FIRST A. M.After six years in the Army he may have learned to manage a few boys. Anyway, he’s six years older now. Wasn’t History one of his subjects, by the way?

HEADMASTERNow you mention it, I think it was.

SECOND A. M.Was he a good scholar?

FIRST A. M.Good enough to take this nonsense off our shoulders.

HEADMASTERHe took a Second at Oxford, but he was always very eccentric. (The others nod with understanding.) I remember when he put the Lower Sixth to writing an account of Mae West taking tea with the Archbishop of Canterbury, in Greek Iambics. I had to speak to him quite sharply about that.


School Entrance

(Major Callender is driving in to the school grounds in a very old taxi driven by a very old man. Callender is a vigorous man of about twenty-seven, sunburnt, with a slightly whimsical expression. He is dressed in very new civilian clothes but his luggage is all service—bedding roll, kitbag, etc.; he carries a service waterproof with the major’s crown still on the epaulette. He sits upright on the edge of the seat, looking keenly and enthusiastically at the familiar school grounds—mown lawns, tall elm trees, etc. The taxi draws up at the Headmaster’s house, and Callender gets out.)


Headmaster’s Study

(This is a well-furnished, comfortable room, lined with bookcases. There is a bust of Plato, and a large picture of the Acropolis. The Headmaster is seated at his desk. A very old Butler opens the door.)

BUTLERMajor Callender is here, sir.

HEADMASTERMajor . . . Oh, of course. Show him in.

(He gets up from his desk to greet Callender, who comes in to the room enthusiastically.)

HEADMASTERMy dear boy, it’s a very great pleasure to see you here again, after all these years.

CALLENDERI’m terribly sorry to arrive so late, sir. There was some bloody muck up—(The Headmaster winces.)—about my demobilization, and I didn’t leave Palestine till Monday, and then there was a balls about my transport. But I managed to cadge a lift in a Beaufighter that was going down to Cairo, and there I said I had despatches for the War Office—you’ve got to say something, you know—and I got a ride in a Dakota. We put down at Athens and Rome and got in yesterday morning. I got myself some civvy clothes and came straight here.

HEADMASTER(Glancing at the print of the Acropolis) Athens—Palestine. I have always wanted to pay a visit to the Holy Land.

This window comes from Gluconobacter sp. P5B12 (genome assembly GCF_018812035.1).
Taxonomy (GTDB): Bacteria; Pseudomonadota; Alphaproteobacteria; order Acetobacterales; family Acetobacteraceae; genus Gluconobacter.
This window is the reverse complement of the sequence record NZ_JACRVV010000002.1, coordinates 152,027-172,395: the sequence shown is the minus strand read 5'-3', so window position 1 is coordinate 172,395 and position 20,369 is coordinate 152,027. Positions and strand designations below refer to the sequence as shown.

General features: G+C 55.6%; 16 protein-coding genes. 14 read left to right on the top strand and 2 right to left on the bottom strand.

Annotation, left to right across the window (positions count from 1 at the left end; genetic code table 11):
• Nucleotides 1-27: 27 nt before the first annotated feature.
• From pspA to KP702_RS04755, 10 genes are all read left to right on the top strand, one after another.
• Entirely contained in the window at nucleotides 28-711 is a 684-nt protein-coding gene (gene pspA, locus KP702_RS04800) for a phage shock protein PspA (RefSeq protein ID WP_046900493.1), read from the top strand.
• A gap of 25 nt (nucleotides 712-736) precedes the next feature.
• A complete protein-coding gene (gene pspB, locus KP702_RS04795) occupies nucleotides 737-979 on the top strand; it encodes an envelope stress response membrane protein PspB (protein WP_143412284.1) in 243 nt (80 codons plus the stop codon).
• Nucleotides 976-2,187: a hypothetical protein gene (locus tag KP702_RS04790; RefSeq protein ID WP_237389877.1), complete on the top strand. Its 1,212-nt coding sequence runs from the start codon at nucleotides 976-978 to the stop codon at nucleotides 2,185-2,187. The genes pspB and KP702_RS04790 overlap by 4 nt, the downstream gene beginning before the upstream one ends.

CALLENDER(Frankly) I wouldn’t go there if I were you—it’s a stinking bloody place. Nothing but a pack of lousy Jews and Arabs slitting each other’s throats. I’m damn glad to be out of it.

HEADMASTER(Studying him thoughtfully) Sit down, my boy, and tell me all about yourself. What have you been doing all these years? (They light cigarettes from a silver box upon the desk.)

CALLENDERWell, I was an Ack-Ack gunner in the Battle of Britain, and then they sent me to Libya. I was in Tobruk all the siege. When we got relieved they kept me there, so that I got captured with the second Tobruk party. I was in a prisoners of war camp near Pisa for fourteen months, but I walked out of that when the Italians signed their Armistice. Five weeks after that I managed to get down and join up with our party at Anzio.

HEADMASTERBut do you mean that you were wandering about behind the German lines?

CALLENDERThat’s right. It was bloody good fun.

HEADMASTERBut could you talk Italian?

CALLENDERI can now. Anyway, after that I turned over to the Parachute crowd. We dropped near Oustrehem the night before the Normandy show opened and managed to hold on until the Pongos got to us; that was a good party. Then I got in to another one that wasn’t quite so hot, at Arnhem. I got taken prisoner when we had to pack up, but I got away. It’s pretty easy to do that in the first few hours, you know.

HEADMASTER(Faintly) I suppose it is.

CALLENDERWell, after that they sent me out to Palestine, and here I am.

HEADMASTERDo you know, that’s a very wonderful story of adventure.

CALLENDERIs it? I suppose it might look like that to you. It’s six wasted bloody years to me. When you’re in the Army you’ve just got to do your best with the next thing that turns up, and chance it. Thank God it’s all over.

HEADMASTERDo you think that after all this roving about you’ll be able to settle down to our quiet life here, and our rather humdrum affairs? They are very important to us, you know. I have known the most bitter feuds arise among the staff over a minor alteration in the timetable, or the allocation of an hour to chemistry.